ShrimpBecause there are literally thousands of varieties of shrimp in the waters of our world, seeing shrimp on an ingredient list in a recipe is not as straightforward as you may think. A cook in Vietnam will use a shrimp in their recipe that may look similar to the shrimp used by a cook in Louisiana but the flavor and texture will be different. Not better per se, but different.

When looking at a recipe that has shrimp as an ingredient, most people think of the medium-sized shrimp that can be found in your local meat case in varying forms: wild, farmed, frozen, and peeled & deveined. Most of the thousands of varieties of the world’s shrimp don’t ever make it to market. They are eaten by the larger occupants of the earth’s oceans. Of the hundreds of varieties that are eaten by people, only a few dozen are readily available for consumption in the United States.

To help you navigate these confusing waters, we’ve put together some brief information about the shrimp you are most likely to find in stores to help keep you informed.

First things first, unless you live in the Gulf Coast or in areas where there are local shrimp, finding fresh shrimp will be fairly difficult. The good news is that, unlike other seafood,  shrimp freezes really well without losing its flavor or texture. Buying frozen shrimp and keeping it in your freezer to use as needed, can be a convenient way to always have some on hand. Fair warning—shrimp will start to deteriorate even in the freezer so it is recommended that you store them for no longer than a couple of months.

Most of the shrimp sold and consumed in the US is part of a group considered to be Tropical Shrimp. They are found in the waters off the coast of the Carolinas and Florida as well as the Gulf of Mexico, Ecuador and Mexico’s West Coast.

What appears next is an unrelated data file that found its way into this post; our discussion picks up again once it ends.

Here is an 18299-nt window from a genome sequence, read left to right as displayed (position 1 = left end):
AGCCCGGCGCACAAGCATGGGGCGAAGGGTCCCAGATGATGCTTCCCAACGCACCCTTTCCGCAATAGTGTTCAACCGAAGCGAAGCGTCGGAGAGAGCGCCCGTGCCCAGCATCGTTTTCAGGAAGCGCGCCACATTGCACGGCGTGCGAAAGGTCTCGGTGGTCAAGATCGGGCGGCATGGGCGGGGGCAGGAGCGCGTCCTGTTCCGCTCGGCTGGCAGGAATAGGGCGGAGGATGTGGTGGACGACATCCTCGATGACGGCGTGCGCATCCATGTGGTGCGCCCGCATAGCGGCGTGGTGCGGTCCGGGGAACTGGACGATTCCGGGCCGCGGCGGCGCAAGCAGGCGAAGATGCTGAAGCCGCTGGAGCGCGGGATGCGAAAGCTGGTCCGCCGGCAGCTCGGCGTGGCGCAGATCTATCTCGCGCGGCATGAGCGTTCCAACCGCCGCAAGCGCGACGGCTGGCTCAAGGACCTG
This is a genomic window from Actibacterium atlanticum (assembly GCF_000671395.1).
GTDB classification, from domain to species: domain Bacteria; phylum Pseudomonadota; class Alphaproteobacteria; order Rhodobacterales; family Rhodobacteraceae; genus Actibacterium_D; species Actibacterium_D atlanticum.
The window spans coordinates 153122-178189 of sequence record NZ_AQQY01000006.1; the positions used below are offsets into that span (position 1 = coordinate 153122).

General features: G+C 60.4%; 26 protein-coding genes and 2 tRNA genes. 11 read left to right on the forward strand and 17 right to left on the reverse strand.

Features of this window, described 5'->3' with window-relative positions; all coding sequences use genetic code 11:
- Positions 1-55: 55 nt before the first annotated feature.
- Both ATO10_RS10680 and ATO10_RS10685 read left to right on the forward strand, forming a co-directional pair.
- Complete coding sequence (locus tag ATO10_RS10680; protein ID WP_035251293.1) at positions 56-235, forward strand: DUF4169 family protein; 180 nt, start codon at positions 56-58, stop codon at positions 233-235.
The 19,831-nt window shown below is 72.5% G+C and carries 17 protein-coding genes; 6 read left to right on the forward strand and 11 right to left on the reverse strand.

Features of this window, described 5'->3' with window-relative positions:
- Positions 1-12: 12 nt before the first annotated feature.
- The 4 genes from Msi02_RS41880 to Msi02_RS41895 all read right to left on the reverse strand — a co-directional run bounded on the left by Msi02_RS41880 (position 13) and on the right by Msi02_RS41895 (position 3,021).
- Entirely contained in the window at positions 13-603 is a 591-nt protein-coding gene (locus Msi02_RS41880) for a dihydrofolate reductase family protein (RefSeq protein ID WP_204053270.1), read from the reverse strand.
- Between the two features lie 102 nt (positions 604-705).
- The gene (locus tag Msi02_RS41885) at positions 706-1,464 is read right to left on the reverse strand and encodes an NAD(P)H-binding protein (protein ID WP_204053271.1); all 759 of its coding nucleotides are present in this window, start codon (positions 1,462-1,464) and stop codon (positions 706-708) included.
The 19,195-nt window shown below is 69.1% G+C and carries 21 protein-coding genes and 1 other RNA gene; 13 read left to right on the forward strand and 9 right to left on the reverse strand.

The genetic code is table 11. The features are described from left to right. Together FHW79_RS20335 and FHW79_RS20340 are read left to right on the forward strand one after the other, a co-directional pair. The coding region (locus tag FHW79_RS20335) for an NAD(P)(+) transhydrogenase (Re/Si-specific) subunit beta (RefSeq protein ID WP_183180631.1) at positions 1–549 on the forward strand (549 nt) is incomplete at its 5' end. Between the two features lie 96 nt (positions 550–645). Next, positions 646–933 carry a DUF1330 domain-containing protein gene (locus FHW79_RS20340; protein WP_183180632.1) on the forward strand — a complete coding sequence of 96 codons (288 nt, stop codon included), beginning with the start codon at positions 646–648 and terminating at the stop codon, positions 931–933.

Gulf Shrimp
Probably the most visually recognizable variety of Tropical Shrimp is the Gulf of Mexico Pinks. When raw they are a pinkish, pale orange-ish color and are usually labeled as Gulf Shrimp or Gulf Prawns. They are considered to be the premium domestic shrimp and their sweet flavor is the main reason.

Gulf of Mexico White Shrimp
The next best variety, and most popular, would be the Gulf of Mexico White Shrimp which is harvested in the same Carolina, Florida Gulf of Mexico area as the pinks but are also available as farmed shrimp. They are known for their full, nutty flavor and firm texture. These are the shrimp most likely to be found in your seafood case.

Black Tiger Shrimp
Giving the White shrimp a run for their money would be the Black Tiger Shrimp from the waters of Thailand, Indonesia, and Taiwan. These shrimp are more likely to be farmed, although wild black tiger prawns can be found in the waters from Japan to East Africa. These shrimp can grow to be up to 13 inches long but most of the tiger prawns found in the US markets are smaller than the Gulf shrimp. And, though they have excellent flavor, they can be a bit inconsistent.

This is just a drop in the bucket of all the information available should you want to do further research. (The classifications alone will have your head spinning!) Who knew that shrimp was this complicated?

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